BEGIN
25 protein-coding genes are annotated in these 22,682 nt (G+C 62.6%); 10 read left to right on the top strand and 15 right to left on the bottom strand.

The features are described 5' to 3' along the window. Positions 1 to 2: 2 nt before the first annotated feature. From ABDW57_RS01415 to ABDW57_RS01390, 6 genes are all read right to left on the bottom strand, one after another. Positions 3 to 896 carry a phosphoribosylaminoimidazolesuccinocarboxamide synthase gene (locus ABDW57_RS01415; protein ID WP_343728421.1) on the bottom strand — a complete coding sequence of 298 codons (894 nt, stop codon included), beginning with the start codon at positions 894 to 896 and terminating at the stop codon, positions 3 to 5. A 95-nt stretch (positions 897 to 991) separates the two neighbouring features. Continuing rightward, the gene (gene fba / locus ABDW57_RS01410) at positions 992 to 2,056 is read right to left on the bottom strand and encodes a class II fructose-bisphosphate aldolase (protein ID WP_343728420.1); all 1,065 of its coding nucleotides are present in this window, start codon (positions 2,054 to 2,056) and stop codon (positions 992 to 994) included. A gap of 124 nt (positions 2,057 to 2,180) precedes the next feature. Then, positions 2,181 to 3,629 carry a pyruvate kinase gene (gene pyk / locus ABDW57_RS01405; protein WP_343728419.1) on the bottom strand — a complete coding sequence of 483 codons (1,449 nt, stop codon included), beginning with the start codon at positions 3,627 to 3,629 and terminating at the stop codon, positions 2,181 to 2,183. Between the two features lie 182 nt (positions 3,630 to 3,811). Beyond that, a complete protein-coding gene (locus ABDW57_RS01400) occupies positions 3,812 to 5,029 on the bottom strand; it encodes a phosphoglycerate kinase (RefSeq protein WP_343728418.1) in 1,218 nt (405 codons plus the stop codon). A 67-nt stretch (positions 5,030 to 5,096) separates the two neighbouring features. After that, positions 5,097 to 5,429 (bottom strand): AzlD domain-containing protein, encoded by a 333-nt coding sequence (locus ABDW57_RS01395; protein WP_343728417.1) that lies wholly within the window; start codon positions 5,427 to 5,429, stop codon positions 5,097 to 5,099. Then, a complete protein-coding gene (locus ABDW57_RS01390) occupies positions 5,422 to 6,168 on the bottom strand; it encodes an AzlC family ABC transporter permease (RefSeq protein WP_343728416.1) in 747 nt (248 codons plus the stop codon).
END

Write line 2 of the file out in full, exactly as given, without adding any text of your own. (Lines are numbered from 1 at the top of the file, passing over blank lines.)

The features are described 5' to 3' along the window. Positions 1 to 2: 2 nt before the first annotated feature. From ABDW57_RS01415 to ABDW57_RS01390, 6 genes are all read right to left on the bottom strand, one after another. Positions 3 to 896 carry a phosphoribosylaminoimidazolesuccinocarboxamide synthase gene (locus ABDW57_RS01415; protein ID WP_343728421.1) on the bottom strand — a complete coding sequence of 298 codons (894 nt, stop codon included), beginning with the start codon at positions 894 to 896 and terminating at the stop codon, positions 3 to 5. A 95-nt stretch (positions 897 to 991) separates the two neighbouring features. Continuing rightward, the gene (gene fba / locus ABDW57_RS01410) at positions 992 to 2,056 is read right to left on the bottom strand and encodes a class II fructose-bisphosphate aldolase (protein ID WP_343728420.1); all 1,065 of its coding nucleotides are present in this window, start codon (positions 2,054 to 2,056) and stop codon (positions 992 to 994) included. A gap of 124 nt (positions 2,057 to 2,180) precedes the next feature. Then, positions 2,181 to 3,629 carry a pyruvate kinase gene (gene pyk / locus ABDW57_RS01405; protein WP_343728419.1) on the bottom strand — a complete coding sequence of 483 codons (1,449 nt, stop codon included), beginning with the start codon at positions 3,627 to 3,629 and terminating at the stop codon, positions 2,181 to 2,183. Between the two features lie 182 nt (positions 3,630 to 3,811). Beyond that, a complete protein-coding gene (locus ABDW57_RS01400) occupies positions 3,812 to 5,029 on the bottom strand; it encodes a phosphoglycerate kinase (RefSeq protein WP_343728418.1) in 1,218 nt (405 codons plus the stop codon). A 67-nt stretch (positions 5,030 to 5,096) separates the two neighbouring features. After that, positions 5,097 to 5,429 (bottom strand): AzlD domain-containing protein, encoded by a 333-nt coding sequence (locus ABDW57_RS01395; protein WP_343728417.1) that lies wholly within the window; start codon positions 5,427 to 5,429, stop codon positions 5,097 to 5,099. Then, a complete protein-coding gene (locus ABDW57_RS01390) occupies positions 5,422 to 6,168 on the bottom strand; it encodes an AzlC family ABC transporter permease (RefSeq protein WP_343728416.1) in 747 nt (248 codons plus the stop codon).